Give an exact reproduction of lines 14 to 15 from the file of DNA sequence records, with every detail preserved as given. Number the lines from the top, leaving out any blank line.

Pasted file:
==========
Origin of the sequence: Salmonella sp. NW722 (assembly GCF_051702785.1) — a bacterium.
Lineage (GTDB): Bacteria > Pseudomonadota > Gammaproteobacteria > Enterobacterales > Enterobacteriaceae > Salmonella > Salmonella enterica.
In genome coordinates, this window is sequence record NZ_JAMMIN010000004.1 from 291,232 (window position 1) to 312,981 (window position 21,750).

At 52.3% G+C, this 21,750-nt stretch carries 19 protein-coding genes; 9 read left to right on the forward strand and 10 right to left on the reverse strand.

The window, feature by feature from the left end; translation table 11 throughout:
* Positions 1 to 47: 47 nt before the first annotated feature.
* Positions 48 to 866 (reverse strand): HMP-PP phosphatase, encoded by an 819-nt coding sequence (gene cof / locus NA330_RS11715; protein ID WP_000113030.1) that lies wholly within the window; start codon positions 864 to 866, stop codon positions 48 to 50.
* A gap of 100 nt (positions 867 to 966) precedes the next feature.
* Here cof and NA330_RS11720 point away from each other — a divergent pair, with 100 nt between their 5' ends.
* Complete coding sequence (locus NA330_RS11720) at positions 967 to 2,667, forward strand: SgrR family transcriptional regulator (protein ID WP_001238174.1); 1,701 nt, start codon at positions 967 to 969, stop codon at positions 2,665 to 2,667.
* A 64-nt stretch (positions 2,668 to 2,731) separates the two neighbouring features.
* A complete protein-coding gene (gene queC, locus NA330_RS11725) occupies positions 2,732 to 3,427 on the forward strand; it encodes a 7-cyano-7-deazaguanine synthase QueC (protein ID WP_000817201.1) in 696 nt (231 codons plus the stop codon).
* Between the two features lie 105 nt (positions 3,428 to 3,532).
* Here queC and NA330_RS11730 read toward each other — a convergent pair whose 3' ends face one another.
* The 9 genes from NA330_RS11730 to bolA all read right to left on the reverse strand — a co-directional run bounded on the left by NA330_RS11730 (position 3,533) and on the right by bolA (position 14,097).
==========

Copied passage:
* Here queC and NA330_RS11730 read toward each other — a convergent pair whose 3' ends face one another.
* The 9 genes from NA330_RS11730 to bolA all read right to left on the reverse strand — a co-directional run bounded on the left by NA330_RS11730 (position 3,533) and on the right by bolA (position 14,097).